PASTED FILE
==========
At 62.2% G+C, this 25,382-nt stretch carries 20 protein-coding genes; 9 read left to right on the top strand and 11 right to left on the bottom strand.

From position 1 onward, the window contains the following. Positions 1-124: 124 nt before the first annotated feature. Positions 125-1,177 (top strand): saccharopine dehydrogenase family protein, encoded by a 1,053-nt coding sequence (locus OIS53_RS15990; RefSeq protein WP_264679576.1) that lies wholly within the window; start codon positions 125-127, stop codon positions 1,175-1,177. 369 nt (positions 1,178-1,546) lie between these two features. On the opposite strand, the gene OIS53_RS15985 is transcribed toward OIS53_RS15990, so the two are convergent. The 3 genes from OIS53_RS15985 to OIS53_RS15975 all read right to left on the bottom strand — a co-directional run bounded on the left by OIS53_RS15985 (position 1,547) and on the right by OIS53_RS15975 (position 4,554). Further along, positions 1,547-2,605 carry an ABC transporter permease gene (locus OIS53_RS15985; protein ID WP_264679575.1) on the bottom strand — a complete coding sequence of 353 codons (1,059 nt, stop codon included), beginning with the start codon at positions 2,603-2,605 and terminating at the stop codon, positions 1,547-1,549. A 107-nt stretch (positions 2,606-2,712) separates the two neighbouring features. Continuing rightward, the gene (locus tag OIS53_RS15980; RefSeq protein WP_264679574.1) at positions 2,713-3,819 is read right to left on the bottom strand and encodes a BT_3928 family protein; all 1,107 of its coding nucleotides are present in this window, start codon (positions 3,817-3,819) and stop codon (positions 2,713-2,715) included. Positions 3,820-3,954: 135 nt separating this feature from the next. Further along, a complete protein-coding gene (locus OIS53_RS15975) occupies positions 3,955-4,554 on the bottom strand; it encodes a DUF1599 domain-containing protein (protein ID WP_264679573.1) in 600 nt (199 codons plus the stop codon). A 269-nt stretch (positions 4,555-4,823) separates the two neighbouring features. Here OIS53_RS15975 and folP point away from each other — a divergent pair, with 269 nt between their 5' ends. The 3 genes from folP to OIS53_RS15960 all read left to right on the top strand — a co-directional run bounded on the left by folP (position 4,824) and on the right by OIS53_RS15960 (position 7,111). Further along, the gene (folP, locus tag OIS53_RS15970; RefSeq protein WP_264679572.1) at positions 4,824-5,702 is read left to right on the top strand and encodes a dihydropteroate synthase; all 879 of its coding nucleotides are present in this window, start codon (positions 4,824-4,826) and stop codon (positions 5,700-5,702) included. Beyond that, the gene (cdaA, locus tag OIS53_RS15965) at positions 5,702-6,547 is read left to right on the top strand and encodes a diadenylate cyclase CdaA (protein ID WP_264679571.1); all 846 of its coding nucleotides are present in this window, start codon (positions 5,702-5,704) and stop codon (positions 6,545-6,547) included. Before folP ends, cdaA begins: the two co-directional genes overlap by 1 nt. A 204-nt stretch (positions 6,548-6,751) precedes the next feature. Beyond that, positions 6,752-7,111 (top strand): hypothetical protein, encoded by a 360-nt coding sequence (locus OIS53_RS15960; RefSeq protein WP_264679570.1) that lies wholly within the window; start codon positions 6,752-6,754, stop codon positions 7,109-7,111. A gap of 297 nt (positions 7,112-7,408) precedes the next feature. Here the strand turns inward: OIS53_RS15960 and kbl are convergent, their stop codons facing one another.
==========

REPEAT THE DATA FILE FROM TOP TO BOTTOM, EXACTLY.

At 62.2% G+C, this 25,382-nt stretch carries 20 protein-coding genes; 9 read left to right on the top strand and 11 right to left on the bottom strand.

From position 1 onward, the window contains the following. Positions 1-124: 124 nt before the first annotated feature. Positions 125-1,177 (top strand): saccharopine dehydrogenase family protein, encoded by a 1,053-nt coding sequence (locus OIS53_RS15990; RefSeq protein WP_264679576.1) that lies wholly within the window; start codon positions 125-127, stop codon positions 1,175-1,177. 369 nt (positions 1,178-1,546) lie between these two features. On the opposite strand, the gene OIS53_RS15985 is transcribed toward OIS53_RS15990, so the two are convergent. The 3 genes from OIS53_RS15985 to OIS53_RS15975 all read right to left on the bottom strand — a co-directional run bounded on the left by OIS53_RS15985 (position 1,547) and on the right by OIS53_RS15975 (position 4,554). Further along, positions 1,547-2,605 carry an ABC transporter permease gene (locus OIS53_RS15985; protein ID WP_264679575.1) on the bottom strand — a complete coding sequence of 353 codons (1,059 nt, stop codon included), beginning with the start codon at positions 2,603-2,605 and terminating at the stop codon, positions 1,547-1,549. A 107-nt stretch (positions 2,606-2,712) separates the two neighbouring features. Continuing rightward, the gene (locus tag OIS53_RS15980; RefSeq protein WP_264679574.1) at positions 2,713-3,819 is read right to left on the bottom strand and encodes a BT_3928 family protein; all 1,107 of its coding nucleotides are present in this window, start codon (positions 3,817-3,819) and stop codon (positions 2,713-2,715) included. Positions 3,820-3,954: 135 nt separating this feature from the next. Further along, a complete protein-coding gene (locus OIS53_RS15975) occupies positions 3,955-4,554 on the bottom strand; it encodes a DUF1599 domain-containing protein (protein ID WP_264679573.1) in 600 nt (199 codons plus the stop codon). A 269-nt stretch (positions 4,555-4,823) separates the two neighbouring features. Here OIS53_RS15975 and folP point away from each other — a divergent pair, with 269 nt between their 5' ends. The 3 genes from folP to OIS53_RS15960 all read left to right on the top strand — a co-directional run bounded on the left by folP (position 4,824) and on the right by OIS53_RS15960 (position 7,111). Further along, the gene (folP, locus tag OIS53_RS15970; RefSeq protein WP_264679572.1) at positions 4,824-5,702 is read left to right on the top strand and encodes a dihydropteroate synthase; all 879 of its coding nucleotides are present in this window, start codon (positions 4,824-4,826) and stop codon (positions 5,700-5,702) included. Beyond that, the gene (cdaA, locus tag OIS53_RS15965) at positions 5,702-6,547 is read left to right on the top strand and encodes a diadenylate cyclase CdaA (protein ID WP_264679571.1); all 846 of its coding nucleotides are present in this window, start codon (positions 5,702-5,704) and stop codon (positions 6,545-6,547) included. Before folP ends, cdaA begins: the two co-directional genes overlap by 1 nt. A 204-nt stretch (positions 6,548-6,751) precedes the next feature. Beyond that, positions 6,752-7,111 (top strand): hypothetical protein, encoded by a 360-nt coding sequence (locus OIS53_RS15960; RefSeq protein WP_264679570.1) that lies wholly within the window; start codon positions 6,752-6,754, stop codon positions 7,109-7,111. A gap of 297 nt (positions 7,112-7,408) precedes the next feature. Here the strand turns inward: OIS53_RS15960 and kbl are convergent, their stop codons facing one another.